Off topic… the paragraph font is too big for desktop! About 20px would be enough with a line-height of 1.4

  • dpcdpc11

    Not sure why you would mention Feynman’s atomic bomb contribution… he was never very proud of that as no one should be! It was after all a contribution to genocide!
    I’m one of those who are good at figuring things out… and I would recommend video gaming as another way to improve this “skill”. Specially the puzzle, adventure and strategy games thought me a lot about figuring things out. After all they were made by people who could do this.
    Off topic… the paragraph font is too big for desktop! About 20px would be enough with a line-height of 1.4

  • Jordan Anderson

    Gianni, I had the same experience with my boss, but when trying to implement the same method for my employees, I noticed that it often fails. The employee will wait for clarification from me and absolve themselves of responsibility in the meantime.

    One idea I had for future batches of employees was not to ignore their questions, but to get them to ask good questions, a la http://catb.org/~esr/faqs/smart-questions.html#before. Going through the process of asking a thoughtful question often brings me to the answer, since I have to consider questions others might ask in response to mine.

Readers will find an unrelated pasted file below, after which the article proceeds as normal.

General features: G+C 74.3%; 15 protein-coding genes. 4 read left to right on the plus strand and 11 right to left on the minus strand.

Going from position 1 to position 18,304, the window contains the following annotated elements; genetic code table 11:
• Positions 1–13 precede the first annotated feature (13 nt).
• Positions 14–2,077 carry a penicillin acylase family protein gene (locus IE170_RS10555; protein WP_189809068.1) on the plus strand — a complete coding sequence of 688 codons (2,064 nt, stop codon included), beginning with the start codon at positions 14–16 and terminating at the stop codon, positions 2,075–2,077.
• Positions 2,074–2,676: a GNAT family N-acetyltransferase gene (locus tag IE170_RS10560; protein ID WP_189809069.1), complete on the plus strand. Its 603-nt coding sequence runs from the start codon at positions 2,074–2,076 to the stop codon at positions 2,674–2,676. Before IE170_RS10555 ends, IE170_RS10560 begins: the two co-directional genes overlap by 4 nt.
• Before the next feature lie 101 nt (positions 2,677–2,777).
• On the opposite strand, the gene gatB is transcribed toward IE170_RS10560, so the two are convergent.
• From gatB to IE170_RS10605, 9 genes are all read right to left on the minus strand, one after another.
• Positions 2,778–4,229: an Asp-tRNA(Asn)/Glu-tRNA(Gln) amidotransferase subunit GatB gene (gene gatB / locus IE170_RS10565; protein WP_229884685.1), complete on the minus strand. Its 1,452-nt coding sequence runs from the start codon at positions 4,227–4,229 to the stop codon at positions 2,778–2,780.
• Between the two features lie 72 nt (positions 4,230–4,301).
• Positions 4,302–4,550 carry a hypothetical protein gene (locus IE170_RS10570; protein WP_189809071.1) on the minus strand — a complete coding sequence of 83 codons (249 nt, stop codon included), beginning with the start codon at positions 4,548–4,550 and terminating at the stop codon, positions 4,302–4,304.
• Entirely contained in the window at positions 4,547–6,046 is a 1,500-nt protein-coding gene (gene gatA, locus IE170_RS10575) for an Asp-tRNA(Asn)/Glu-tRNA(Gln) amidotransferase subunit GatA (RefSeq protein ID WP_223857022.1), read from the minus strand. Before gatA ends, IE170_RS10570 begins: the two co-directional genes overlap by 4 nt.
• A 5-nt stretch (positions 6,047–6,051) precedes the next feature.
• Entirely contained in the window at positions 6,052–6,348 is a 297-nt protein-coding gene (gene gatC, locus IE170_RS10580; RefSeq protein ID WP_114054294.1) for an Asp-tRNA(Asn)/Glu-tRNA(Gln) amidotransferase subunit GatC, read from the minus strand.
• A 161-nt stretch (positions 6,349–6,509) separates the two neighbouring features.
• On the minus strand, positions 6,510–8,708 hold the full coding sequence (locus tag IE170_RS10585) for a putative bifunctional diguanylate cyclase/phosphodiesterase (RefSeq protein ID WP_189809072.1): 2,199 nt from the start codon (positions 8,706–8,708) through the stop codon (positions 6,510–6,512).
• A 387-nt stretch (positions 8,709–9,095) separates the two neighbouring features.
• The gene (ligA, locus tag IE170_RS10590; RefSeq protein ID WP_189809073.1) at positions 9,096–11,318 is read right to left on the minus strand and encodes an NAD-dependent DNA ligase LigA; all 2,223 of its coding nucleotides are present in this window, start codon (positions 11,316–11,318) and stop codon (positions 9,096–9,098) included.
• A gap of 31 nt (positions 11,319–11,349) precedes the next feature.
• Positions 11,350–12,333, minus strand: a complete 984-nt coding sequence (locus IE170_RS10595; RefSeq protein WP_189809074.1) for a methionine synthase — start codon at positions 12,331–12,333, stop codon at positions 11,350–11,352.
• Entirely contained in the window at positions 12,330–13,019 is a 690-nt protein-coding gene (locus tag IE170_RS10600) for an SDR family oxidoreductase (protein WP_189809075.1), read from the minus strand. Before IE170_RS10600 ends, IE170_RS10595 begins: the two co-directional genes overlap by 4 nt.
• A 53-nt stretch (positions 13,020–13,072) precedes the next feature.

Scott, when trying to determine how to teach this skill (as I believe it’s the top skill for technical employees), I often fail on your point 3: “Avoid Environments Which Punish Deviating from Exact Instructions”. If I ask an employee-in-training to do a key task, I vacillate between specific instructions and broad guidelines, in a way that is probably inconsistent with learning how to figure things out. It doesn’t help that I’m a binary, efficiency-focused person; in my mind, there is a right (most effective/efficient) way and a thousand wrong ways.

    Your post has inspired me to set broader objectives and refrain from specifying “best practices” to employees, since they can sound like “the only way to accomplish this task”. Once they develop the “figuring things out” skill more, I can reintroduce best practices.

  • Jordan Anderson

    Gianni, I had the same experience with my boss, but when trying to implement the same method for my employees, I noticed that it often fails. The employee will wait for clarification from me and absolve themselves of responsibility in the meantime.

    One idea I had for future batches of employees was not to ignore their questions, but to get them to ask good questions, a la http://catb.org/~esr/faqs/smar…. Going through the process of asking a thoughtful question often brings me to the answer, since I have to consider questions others might ask in response to mine.